• The first vowel of a word is to be placed on the left hand side of the first consonant. Afterwards, the remaining vowels are to be placed on the right hand side of the consonants. This helps indicate where a new word begins and ends.
     

  • Vowels should be placed next to their corresponding consonants.
     

  • The first vowel of every word should be placed slightly higher than the second one, even if corresponding to the same consonant.
     

  • Apostrophes in words are marked with a check mark where applicable.
     

  • Dashes in words are marked with a circle where applicable.

 


You can see these written rules in place in this pictured example. This reads "Püertagœ". As you can see, the 'body' of the word is made by the consonants; P R T G

The first vowel ü is placed to the left of the word, signifying clearly that it is indeed the first vowel of the word. All others are placed on the right, next to their corresponding consonants, with œ sticking to the tail end of g.

imageedit_1_5125946275.png

TENSES


The most pertinent thing about C'ërod to keep in mind, other than its orthography & many vowels, would have to be its Tenses. In C'ërod there are 4 tenses in total:
 

  • Past

  • Present

  • Future

  • Conditional


To go over them, Past is, of course, used when referring to anything that has already happened. Present is during current time. Future is when referring to anything that is going to happen, and Conditional is a tense used when referring to future events that may happen. Think of Conditional as a tense for hypothetical speech or writing.

When it comes to tenses, it more or less affects only verbs, which means nouns say as 'I' or in C'ërod, 'Rey' stay the same.

TENSES CONTINUED:

Past:
To change a verb and indicate something that has occurred in the past, using the same example as above, Ōþe' changes into Ōþe'tāl. Using it as above, 'I am' turns into 'I was' with the new tense;

I was in C'ërod is Rey Ōþe'tāl.


 

Present:
In the same sense that nouns remain unaltered, so do verbs in the present tense. For instance;

I am in C'ërod (which we use the verb 'be' for) is Rey Ōþe'.

Rey means 'I' and Ōþe' means 'be' or, in this case, 'am'.


Future:
To change a verb and indicate something that will occur gets a bit more complicated as verbs

that start with vowels will begin with a 'Ž' but also end with 'de', which it will do good to remember,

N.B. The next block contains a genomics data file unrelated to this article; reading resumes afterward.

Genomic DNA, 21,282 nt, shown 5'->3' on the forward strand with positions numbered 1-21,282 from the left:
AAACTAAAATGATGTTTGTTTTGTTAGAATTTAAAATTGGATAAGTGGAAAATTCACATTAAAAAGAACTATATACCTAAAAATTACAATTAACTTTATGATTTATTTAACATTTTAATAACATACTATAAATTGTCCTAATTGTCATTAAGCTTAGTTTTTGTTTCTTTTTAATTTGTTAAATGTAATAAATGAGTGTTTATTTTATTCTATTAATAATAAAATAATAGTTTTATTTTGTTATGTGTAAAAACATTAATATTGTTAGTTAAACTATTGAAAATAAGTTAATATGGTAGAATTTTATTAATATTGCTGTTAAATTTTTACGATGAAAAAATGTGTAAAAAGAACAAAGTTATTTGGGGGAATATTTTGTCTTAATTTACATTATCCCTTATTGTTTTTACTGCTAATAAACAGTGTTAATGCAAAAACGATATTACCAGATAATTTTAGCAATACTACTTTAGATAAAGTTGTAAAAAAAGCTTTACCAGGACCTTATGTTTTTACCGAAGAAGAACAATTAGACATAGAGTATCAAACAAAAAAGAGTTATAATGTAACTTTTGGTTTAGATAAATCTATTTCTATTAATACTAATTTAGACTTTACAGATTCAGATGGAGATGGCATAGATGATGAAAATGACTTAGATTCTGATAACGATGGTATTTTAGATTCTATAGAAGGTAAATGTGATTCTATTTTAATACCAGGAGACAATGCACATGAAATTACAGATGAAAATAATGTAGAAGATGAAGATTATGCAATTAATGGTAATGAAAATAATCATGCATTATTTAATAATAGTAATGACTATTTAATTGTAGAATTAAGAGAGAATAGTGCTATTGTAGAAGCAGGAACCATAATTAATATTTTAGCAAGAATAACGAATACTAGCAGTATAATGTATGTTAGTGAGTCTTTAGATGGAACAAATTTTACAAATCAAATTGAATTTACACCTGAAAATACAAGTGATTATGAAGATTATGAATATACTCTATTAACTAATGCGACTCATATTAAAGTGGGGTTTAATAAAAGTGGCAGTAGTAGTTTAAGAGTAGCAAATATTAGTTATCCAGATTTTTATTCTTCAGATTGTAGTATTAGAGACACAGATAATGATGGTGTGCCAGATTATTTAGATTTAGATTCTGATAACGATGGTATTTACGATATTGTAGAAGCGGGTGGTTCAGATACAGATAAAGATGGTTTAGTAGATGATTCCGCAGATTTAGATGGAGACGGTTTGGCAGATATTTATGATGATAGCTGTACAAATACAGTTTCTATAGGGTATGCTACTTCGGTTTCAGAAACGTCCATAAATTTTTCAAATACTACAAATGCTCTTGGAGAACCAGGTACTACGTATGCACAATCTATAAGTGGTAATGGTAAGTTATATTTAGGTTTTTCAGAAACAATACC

sounds like 'gee' in C'ërod. Meaning that Ōþe changes Žōþe'de. Using it as above, 'I am' or 'I was'

turns into 'I will be' with the new tense;

I will be in C'ërod is Rey Žōþe'de.

However, for verbs that begin with a consonant, let's use 'Spread' which is 'Ðaim' in C'ërod, the 'Ž'

is dropped, but will still end with 'de'. So using Ðaim, this is how it should look when put into future

tense:

I will spread in C'ërod is Rey Ðaimde.

Though there are some verbs that already end with 'de' and here's where it gets trickiest because

what if you have a verb that starts with a consonant and ends with 'de'? Simple! The verb merely

begins with the first vowel in the word. To give an example we'll use the verb 'wash' which in

C'ërod is mobde;

I will wash in C'ërod is Rey Omobde.

The reason for this is that it not only keeps the rule simple but the verb already is considered

technically in future tense as it naturally ends with 'de'. In fact, with verbs like Mobde (wash) it is more common to mistake them as being used in future tense when in actuality as being used in present tense.

 

Conditional:
To change a verb to the Conditional tense, which means anything that is spoken or referred to as hypothetical, the rules take from the Future tense with its own twist. To better explain, the part borrowed from Future tense is that verbs will always have the first vowel of the word repeated even if the word already starts with a vowel.